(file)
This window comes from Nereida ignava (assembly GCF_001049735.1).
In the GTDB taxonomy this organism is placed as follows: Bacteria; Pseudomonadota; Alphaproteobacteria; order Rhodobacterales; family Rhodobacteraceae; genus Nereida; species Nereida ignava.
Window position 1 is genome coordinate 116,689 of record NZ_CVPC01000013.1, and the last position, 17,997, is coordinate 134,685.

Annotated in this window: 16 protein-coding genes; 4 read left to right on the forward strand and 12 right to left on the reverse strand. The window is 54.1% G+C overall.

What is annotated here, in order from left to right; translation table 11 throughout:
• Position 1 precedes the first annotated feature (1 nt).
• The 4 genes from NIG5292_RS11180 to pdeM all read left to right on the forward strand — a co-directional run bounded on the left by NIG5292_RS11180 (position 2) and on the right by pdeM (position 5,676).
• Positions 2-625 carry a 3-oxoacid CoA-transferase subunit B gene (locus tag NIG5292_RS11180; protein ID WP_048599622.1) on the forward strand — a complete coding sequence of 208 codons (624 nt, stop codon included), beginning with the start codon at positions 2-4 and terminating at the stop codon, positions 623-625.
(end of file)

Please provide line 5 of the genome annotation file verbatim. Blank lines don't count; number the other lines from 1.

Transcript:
What is annotated here, in order from left to right; translation table 11 throughout: